Are two firewalls better than one?
Let's say that our first firewall has some vulnerability and a malicious person is able to exploit it. If there's a second firewall after it, he/she should be able to stop the attack, right?
Also, what will be the side-effects? I mean, would this slow the traffic or not? What are other possible effects like this one?
Here is what I mean for configuration:
- Firewall 1 → Firewall 2 → Network
- Firewall 1 is different from Firewall 2
@naught101 Better use socks with holes in different places as a metaphor, since condoms are known for tearing from friction against each other. I suppose two firewalls could also have trouble working together.
It would be nice to know of a concrete instance where two firewalls in series actually saved the day or conversely were of no help whatsoever against a well-crafted attack. Due to the nature of the beast, the first case is likely to be rare and undocumented, the second case is is likely to have occurred quite a few times (e.g. via successful drive-by download attack).
There are both advantages and disadvantages having two firewalls. While firewalls are not commonly exploited, they are prone to denial of service attacks.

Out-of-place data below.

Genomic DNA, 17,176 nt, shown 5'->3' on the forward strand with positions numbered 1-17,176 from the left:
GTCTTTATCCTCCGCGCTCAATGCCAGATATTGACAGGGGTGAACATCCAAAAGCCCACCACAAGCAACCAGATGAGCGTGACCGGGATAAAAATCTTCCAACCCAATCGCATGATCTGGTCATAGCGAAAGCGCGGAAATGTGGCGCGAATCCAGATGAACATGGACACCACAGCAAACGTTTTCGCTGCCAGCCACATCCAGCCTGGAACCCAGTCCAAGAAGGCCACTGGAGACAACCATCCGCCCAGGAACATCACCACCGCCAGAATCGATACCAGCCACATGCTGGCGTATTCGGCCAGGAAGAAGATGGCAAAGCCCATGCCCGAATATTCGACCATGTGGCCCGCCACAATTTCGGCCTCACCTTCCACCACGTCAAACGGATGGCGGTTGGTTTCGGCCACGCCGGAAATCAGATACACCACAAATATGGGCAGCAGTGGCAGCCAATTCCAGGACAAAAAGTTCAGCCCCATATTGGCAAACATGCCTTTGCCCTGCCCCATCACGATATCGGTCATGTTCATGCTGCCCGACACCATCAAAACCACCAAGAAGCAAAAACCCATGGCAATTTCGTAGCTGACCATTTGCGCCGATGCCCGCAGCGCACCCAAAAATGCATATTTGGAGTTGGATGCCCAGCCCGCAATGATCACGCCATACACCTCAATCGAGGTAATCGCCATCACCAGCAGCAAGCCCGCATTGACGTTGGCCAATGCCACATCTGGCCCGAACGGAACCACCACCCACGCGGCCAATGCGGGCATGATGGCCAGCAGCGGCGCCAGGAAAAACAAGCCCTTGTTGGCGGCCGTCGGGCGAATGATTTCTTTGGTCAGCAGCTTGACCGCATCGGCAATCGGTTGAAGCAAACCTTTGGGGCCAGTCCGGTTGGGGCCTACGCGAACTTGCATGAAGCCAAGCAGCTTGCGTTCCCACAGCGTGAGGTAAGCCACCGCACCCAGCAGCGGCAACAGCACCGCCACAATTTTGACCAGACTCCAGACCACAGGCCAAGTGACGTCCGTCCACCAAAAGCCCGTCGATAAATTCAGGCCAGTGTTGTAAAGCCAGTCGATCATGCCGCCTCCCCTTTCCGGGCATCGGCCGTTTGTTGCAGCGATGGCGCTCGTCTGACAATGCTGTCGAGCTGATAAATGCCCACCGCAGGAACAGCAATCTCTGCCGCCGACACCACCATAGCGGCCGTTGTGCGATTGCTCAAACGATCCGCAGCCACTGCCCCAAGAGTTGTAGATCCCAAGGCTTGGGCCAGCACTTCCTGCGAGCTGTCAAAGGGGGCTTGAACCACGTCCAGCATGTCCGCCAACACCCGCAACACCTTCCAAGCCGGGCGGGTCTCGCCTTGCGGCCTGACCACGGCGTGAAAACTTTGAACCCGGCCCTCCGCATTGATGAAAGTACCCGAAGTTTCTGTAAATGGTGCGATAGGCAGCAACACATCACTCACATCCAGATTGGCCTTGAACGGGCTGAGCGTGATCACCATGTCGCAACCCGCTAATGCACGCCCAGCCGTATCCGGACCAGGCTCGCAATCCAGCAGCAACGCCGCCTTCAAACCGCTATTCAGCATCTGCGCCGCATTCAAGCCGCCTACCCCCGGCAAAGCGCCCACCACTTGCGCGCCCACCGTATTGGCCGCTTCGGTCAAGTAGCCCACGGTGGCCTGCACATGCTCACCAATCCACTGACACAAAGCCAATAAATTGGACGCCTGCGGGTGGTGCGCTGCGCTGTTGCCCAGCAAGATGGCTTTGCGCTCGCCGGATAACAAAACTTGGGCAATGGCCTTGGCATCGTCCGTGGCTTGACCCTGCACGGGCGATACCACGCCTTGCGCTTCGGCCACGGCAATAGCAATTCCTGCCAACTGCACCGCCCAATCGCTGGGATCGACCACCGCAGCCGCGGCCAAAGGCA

In a topology with a single firewall serving both internal and external users (LAN and WAN), it acts as a shared resource for these two zones. Due to limited computing power, a denial of service attack on the firewall from WAN can disrupt services on the LAN.
In a topology with two firewalls, you protect internal services on the LAN from denial of service attacks on the perimeter firewall.
Of course, having two firewalls will also increase administrative complexity - you need to maintain two different firewall policies + backup and patching.
Some administrators prefer to only filter ingress traffic - this simplifies the firewall policy. The other practice is to maintain two seperate rulesets with both outbound and inbound filtering. If you need an opening from LAN to WAN, you will have to implement the rule on both firewalls. The rationale behind this is that a single error will not expose the whole network, only the parts the firewall is serving directly. The same error has to be done twice.
The main disadvantage is cost and maintenance, but in my opinion the advantages outweighs these.
No, the main disadvantage is that you've added another single point of failure in your network.
Also, point of note, but almost all industry-grade firewalls in the market nowadays can handle a DMZ setup with only a single firewall box by maintaining different networks on different ethernet ports.